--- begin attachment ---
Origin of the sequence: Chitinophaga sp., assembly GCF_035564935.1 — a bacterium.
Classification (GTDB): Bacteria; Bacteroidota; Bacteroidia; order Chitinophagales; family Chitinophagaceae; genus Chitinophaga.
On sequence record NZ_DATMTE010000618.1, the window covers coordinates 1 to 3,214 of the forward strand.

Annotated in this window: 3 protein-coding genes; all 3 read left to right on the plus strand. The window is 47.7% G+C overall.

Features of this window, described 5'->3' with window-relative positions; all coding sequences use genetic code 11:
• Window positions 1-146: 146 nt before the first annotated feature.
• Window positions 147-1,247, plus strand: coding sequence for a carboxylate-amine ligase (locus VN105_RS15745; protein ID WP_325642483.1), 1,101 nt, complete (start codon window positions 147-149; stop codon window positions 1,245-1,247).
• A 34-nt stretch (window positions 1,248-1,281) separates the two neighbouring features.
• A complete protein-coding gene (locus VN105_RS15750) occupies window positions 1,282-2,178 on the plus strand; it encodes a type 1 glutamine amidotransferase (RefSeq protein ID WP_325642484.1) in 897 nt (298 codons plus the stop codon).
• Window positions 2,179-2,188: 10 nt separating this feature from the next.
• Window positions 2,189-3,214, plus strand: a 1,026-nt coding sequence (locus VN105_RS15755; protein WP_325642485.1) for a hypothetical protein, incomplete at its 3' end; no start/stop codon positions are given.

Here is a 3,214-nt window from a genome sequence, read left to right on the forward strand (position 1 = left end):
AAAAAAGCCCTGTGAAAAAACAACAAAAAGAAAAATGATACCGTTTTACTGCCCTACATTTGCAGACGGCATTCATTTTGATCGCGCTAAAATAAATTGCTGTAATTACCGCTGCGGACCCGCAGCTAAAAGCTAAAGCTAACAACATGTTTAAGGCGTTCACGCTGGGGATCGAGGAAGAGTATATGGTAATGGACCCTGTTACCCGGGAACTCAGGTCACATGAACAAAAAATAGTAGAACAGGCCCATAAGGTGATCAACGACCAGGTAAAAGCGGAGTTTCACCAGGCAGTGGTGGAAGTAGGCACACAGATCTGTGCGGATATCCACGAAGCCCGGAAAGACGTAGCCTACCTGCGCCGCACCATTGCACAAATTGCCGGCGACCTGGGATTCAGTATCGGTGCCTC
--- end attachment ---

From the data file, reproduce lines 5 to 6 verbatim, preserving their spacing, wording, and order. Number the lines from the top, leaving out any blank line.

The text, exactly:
Features of this window, described 5'->3' with window-relative positions; all coding sequences use genetic code 11:
• Window positions 1-146: 146 nt before the first annotated feature.